Allen remained at Aubenge until 7 Dec, when his file also reveals that his medical problems were not limited to his wounded finger. While in hospital in France, he “was given 500 units Anti-Tetanus Serum (A.T.S.) between 17 Nov and 8 Dec 1917.” On 7 Dec 1917 he was invalided and posted to Nova Scotia Regimental Depot (N.S.R.D.), Bramshott, on being evacuated to England aboard the hospital ship H.S. Jan Breydel. On disembarking, he was admitted to 1st Southern General Hospital, Stoursbridge Section, with “S.W. finger” and “Trench feet (severe).”

On Christmas Day, 1917, Allen would be transferred to the Canadian Convalescent Hospital Bearwood (Wokingham), where he would remain until New Year’s Day when he would report to the N.S.R.D. He would remain on the strength of the Depot until returning to France on 19 Apr 1918. While in England he would spend a few weeks On Command with the 2nd Canadian Command Depot. On his way back to The RCR in France, Allen would pass through the 11th and 17th Reserve Battalions, the Canadian Infantry Base Depot, and the Canadian Corps Reinforcement Camp, finally rejoining The RCR in the field on 24 Apr 1918.

Shortly after his return to regimental duty, Allen decided that it was time to divest himself of his assumed name. Accordingly, on 29 Apr 1918, the Regiment’s Daily Orders, part II, read: “479031 Pte G. SUTTON; Having declared his true name to be GODFREY AUSTIN ALLEN will in future be known as such. All documents to be changed accordingly.”

Allen would remain with the Regiment in the field for the remainder of the War, surviving the battles of the summer and fall of 1918. On 5 Feb 1919, he would ne struck off the strength of the Canadian Concentration Camp at Le Havre, for demobilization from the Canadian Forces Overseas and proceed to England the next day.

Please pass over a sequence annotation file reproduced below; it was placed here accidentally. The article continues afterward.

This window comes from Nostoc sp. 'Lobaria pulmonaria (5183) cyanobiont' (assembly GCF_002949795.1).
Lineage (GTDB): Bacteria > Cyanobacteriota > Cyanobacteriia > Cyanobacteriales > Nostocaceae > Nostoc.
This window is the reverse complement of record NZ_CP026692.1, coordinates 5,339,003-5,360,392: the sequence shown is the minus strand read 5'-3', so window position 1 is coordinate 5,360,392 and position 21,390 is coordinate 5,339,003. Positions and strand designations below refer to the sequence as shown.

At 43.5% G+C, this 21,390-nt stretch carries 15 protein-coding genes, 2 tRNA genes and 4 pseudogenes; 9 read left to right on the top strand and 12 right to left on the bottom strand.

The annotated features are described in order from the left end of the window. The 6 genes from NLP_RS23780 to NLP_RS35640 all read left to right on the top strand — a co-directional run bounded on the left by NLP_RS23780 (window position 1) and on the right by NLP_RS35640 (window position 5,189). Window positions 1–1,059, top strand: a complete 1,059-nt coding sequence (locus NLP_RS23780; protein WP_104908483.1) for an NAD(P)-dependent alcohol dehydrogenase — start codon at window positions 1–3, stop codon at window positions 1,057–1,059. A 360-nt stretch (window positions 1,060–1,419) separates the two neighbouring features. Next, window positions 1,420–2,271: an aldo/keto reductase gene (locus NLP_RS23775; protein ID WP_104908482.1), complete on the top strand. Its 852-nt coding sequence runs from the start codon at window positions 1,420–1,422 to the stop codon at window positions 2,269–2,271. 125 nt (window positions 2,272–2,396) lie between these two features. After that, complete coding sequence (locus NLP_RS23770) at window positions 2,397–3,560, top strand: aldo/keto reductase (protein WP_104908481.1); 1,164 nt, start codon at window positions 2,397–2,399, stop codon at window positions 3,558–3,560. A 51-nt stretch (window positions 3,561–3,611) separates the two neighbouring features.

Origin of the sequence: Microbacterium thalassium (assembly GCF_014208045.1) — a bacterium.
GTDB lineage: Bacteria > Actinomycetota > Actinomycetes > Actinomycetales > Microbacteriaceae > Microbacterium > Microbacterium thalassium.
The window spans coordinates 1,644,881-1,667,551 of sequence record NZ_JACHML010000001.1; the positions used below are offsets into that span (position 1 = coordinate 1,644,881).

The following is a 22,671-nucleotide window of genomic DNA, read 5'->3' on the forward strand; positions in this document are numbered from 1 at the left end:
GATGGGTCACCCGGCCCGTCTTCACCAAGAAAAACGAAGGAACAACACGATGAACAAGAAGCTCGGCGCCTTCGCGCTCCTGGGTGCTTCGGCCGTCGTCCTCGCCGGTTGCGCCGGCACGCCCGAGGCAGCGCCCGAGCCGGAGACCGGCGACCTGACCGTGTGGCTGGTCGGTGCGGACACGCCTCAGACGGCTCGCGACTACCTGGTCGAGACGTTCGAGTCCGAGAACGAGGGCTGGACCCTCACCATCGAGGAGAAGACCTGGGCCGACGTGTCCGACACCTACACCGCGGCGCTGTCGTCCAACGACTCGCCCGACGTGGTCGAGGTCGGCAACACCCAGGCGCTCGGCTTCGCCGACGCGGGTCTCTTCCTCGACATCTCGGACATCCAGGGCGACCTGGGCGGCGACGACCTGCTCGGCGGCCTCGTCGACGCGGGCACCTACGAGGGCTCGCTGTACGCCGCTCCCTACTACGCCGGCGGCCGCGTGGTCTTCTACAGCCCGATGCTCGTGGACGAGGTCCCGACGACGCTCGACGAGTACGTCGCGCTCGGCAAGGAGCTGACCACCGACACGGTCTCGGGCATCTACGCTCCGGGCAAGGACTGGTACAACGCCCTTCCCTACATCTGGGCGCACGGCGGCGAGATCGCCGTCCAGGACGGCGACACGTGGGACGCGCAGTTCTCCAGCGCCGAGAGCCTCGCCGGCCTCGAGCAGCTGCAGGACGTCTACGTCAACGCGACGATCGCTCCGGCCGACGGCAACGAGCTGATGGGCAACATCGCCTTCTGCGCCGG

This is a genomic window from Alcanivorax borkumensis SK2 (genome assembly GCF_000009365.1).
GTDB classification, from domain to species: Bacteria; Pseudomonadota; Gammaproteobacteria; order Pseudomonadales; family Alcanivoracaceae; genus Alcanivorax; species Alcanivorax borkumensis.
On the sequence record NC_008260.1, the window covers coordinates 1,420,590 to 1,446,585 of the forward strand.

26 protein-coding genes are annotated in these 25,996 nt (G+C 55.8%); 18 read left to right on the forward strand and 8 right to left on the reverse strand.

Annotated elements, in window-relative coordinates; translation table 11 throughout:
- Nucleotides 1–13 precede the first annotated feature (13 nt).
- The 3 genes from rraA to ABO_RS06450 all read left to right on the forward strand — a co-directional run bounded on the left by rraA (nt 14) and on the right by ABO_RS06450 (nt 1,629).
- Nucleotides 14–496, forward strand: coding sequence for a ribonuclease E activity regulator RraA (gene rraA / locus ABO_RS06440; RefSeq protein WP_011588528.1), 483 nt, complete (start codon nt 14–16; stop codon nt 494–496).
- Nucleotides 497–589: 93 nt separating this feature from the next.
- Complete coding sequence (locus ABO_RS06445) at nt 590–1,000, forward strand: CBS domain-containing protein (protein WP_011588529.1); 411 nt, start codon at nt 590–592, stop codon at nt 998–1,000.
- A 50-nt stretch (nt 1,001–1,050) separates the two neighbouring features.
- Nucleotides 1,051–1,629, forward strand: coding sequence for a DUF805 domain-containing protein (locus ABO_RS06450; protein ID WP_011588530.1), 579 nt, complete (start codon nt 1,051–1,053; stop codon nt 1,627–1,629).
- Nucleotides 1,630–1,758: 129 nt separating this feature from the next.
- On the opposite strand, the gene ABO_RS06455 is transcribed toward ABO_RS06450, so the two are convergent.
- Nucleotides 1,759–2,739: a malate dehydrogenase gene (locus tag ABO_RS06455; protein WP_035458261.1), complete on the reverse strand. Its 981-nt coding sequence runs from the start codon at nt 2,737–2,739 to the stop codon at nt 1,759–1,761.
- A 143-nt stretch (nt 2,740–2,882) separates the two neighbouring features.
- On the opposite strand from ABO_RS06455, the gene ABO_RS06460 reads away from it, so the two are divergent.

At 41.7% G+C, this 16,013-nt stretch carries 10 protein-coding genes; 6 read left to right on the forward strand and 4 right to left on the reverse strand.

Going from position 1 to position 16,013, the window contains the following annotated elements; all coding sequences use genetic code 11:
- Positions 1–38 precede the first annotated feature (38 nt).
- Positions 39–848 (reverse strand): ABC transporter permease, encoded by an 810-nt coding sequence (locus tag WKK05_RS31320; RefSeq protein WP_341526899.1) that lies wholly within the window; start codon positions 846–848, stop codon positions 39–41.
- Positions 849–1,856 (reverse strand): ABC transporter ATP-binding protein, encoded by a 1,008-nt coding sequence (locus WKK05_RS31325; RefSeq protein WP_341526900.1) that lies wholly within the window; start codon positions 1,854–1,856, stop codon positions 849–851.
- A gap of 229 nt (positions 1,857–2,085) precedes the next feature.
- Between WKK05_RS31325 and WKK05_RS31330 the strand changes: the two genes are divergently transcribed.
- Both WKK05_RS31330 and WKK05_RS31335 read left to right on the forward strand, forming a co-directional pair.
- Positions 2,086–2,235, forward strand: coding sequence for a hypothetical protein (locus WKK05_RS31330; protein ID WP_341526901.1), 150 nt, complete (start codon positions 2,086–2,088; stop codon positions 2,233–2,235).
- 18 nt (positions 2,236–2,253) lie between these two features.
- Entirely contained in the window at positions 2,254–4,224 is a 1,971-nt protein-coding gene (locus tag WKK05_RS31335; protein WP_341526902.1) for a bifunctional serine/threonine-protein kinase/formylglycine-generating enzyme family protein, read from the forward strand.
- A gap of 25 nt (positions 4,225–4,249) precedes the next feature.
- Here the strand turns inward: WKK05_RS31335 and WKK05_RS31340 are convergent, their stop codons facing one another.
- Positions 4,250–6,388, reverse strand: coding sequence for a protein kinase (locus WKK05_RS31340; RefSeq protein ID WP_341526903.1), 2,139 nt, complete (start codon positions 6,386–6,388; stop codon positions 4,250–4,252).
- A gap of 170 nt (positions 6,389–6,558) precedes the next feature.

The final entries in his service record show Allen to be struck off strength of The RCR having been discharged in the British Isles under KR&O Para 392 Sect XXV and Discharges Board (Demob C.R.O. 5222) on 28 Feb 1919. He was discharged at the 2nd Canadian Discharge Depot, London, the same day. His intended place of residence was his parents' home at 56 Robert St., Cardiff, South Wales, G.B.

The British War Medal awarded to Private Geoffrey Austin Allen for his First World War service. Butler would also have received the Victory Medal.

The British War Medal awarded to Private Geoffrey Austin Allen for his First World War service. Butler would also have received the Victory Medal.

The naming on Private Geoffrey Austin Allen's British War Medal.

The naming on Private Geoffrey Austin Allen's British War Medal.

A Curiosity and a Possible Explanation

Geoffrey Allen's British War Medal was accompanied by a curiosity. This second item was a 1914-15 Star, a medal to which Allen was not entitled, which had been altered to leave naming details which matched Allen's own, although incomplete. On close examination, the Star appears to be the medal of a Royal Engineer Sapper with a second initial "G" and the same surname; details which did not match Allen's own had been removed by scratching them out. It is likely that Allen desired to represent himself as having longer service than he actually did, and claimed an earler date of arrival in France through the wearing of the 1914-15 Star.

The revised naming on the 1914-15 Star which accompained Private Geoffrey Austin Allen's British War Medal.

The revised naming on the 1914-15 Star which accompained Private Geoffrey Austin Allen's British War Medal.

Pro Patria